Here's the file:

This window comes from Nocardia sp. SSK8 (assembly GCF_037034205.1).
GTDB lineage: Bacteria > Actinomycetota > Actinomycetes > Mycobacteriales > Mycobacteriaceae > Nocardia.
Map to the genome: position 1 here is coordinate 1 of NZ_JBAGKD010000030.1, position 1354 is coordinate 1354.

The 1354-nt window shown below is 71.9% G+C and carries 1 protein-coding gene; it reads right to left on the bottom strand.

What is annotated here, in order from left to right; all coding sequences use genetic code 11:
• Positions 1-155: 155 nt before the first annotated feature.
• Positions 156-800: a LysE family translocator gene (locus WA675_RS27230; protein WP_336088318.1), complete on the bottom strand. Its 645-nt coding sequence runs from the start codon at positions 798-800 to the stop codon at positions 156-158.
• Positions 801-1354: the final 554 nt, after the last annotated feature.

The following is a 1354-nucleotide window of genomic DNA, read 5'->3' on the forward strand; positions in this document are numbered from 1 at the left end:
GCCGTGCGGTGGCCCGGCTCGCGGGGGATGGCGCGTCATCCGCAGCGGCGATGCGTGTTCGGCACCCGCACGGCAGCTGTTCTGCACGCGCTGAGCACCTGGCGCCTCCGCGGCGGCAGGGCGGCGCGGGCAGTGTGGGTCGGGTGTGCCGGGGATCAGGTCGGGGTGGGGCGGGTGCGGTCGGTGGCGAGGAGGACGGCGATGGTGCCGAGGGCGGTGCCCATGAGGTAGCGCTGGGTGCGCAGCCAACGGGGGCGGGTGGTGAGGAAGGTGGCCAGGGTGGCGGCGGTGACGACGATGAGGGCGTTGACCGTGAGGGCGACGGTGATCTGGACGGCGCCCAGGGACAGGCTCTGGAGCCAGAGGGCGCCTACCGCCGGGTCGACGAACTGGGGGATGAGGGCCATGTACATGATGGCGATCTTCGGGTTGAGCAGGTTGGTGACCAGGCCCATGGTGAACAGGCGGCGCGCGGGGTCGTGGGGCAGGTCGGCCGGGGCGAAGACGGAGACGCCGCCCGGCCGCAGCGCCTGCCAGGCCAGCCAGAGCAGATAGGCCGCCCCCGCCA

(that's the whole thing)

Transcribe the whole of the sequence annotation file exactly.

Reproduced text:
This window comes from Nocardia sp. SSK8 (assembly GCF_037034205.1).
GTDB lineage: Bacteria > Actinomycetota > Actinomycetes > Mycobacteriales > Mycobacteriaceae > Nocardia.
Map to the genome: position 1 here is coordinate 1 of NZ_JBAGKD010000030.1, position 1354 is coordinate 1354.

The 1354-nt window shown below is 71.9% G+C and carries 1 protein-coding gene; it reads right to left on the bottom strand.

What is annotated here, in order from left to right; all coding sequences use genetic code 11:
• Positions 1-155: 155 nt before the first annotated feature.
• Positions 156-800: a LysE family translocator gene (locus WA675_RS27230; protein WP_336088318.1), complete on the bottom strand. Its 645-nt coding sequence runs from the start codon at positions 798-800 to the stop codon at positions 156-158.
• Positions 801-1354: the final 554 nt, after the last annotated feature.

The following is a 1354-nucleotide window of genomic DNA, read 5'->3' on the forward strand; positions in this document are numbered from 1 at the left end:
GCCGTGCGGTGGCCCGGCTCGCGGGGGATGGCGCGTCATCCGCAGCGGCGATGCGTGTTCGGCACCCGCACGGCAGCTGTTCTGCACGCGCTGAGCACCTGGCGCCTCCGCGGCGGCAGGGCGGCGCGGGCAGTGTGGGTCGGGTGTGCCGGGGATCAGGTCGGGGTGGGGCGGGTGCGGTCGGTGGCGAGGAGGACGGCGATGGTGCCGAGGGCGGTGCCCATGAGGTAGCGCTGGGTGCGCAGCCAACGGGGGCGGGTGGTGAGGAAGGTGGCCAGGGTGGCGGCGGTGACGACGATGAGGGCGTTGACCGTGAGGGCGACGGTGATCTGGACGGCGCCCAGGGACAGGCTCTGGAGCCAGAGGGCGCCTACCGCCGGGTCGACGAACTGGGGGATGAGGGCCATGTACATGATGGCGATCTTCGGGTTGAGCAGGTTGGTGACCAGGCCCATGGTGAACAGGCGGCGCGCGGGGTCGTGGGGCAGGTCGGCCGGGGCGAAGACGGAGACGCCGCCCGGCCGCAGCGCCTGCCAGGCCAGCCAGAGCAGATAGGCCGCCCCCGCCA